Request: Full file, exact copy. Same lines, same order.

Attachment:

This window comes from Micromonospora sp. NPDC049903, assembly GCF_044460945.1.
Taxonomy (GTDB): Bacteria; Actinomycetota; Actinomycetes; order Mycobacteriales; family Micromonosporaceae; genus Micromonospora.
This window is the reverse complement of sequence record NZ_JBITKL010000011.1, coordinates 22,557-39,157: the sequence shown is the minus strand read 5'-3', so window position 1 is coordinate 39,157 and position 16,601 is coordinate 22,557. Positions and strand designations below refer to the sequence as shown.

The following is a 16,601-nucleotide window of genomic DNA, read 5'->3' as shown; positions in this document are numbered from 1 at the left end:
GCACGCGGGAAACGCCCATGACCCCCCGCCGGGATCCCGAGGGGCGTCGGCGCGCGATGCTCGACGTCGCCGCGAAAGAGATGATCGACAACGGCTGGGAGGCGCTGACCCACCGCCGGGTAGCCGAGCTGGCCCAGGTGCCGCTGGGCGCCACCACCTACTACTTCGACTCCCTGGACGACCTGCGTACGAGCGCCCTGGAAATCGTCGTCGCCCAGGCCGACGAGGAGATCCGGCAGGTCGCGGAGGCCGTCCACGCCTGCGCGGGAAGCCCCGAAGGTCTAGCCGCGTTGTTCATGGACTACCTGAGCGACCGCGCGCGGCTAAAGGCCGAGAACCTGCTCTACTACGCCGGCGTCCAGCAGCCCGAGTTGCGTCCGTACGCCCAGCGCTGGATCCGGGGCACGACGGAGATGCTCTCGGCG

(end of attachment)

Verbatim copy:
This window comes from Micromonospora sp. NPDC049903, assembly GCF_044460945.1.
Taxonomy (GTDB): Bacteria; Actinomycetota; Actinomycetes; order Mycobacteriales; family Micromonosporaceae; genus Micromonospora.
This window is the reverse complement of sequence record NZ_JBITKL010000011.1, coordinates 22,557-39,157: the sequence shown is the minus strand read 5'-3', so window position 1 is coordinate 39,157 and position 16,601 is coordinate 22,557. Positions and strand designations below refer to the sequence as shown.

The following is a 16,601-nucleotide window of genomic DNA, read 5'->3' as shown; positions in this document are numbered from 1 at the left end:
GCACGCGGGAAACGCCCATGACCCCCCGCCGGGATCCCGAGGGGCGTCGGCGCGCGATGCTCGACGTCGCCGCGAAAGAGATGATCGACAACGGCTGGGAGGCGCTGACCCACCGCCGGGTAGCCGAGCTGGCCCAGGTGCCGCTGGGCGCCACCACCTACTACTTCGACTCCCTGGACGACCTGCGTACGAGCGCCCTGGAAATCGTCGTCGCCCAGGCCGACGAGGAGATCCGGCAGGTCGCGGAGGCCGTCCACGCCTGCGCGGGAAGCCCCGAAGGTCTAGCCGCGTTGTTCATGGACTACCTGAGCGACCGCGCGCGGCTAAAGGCCGAGAACCTGCTCTACTACGCCGGCGTCCAGCAGCCCGAGTTGCGTCCGTACGCCCAGCGCTGGATCCGGGGCACGACGGAGATGCTCTCGGCG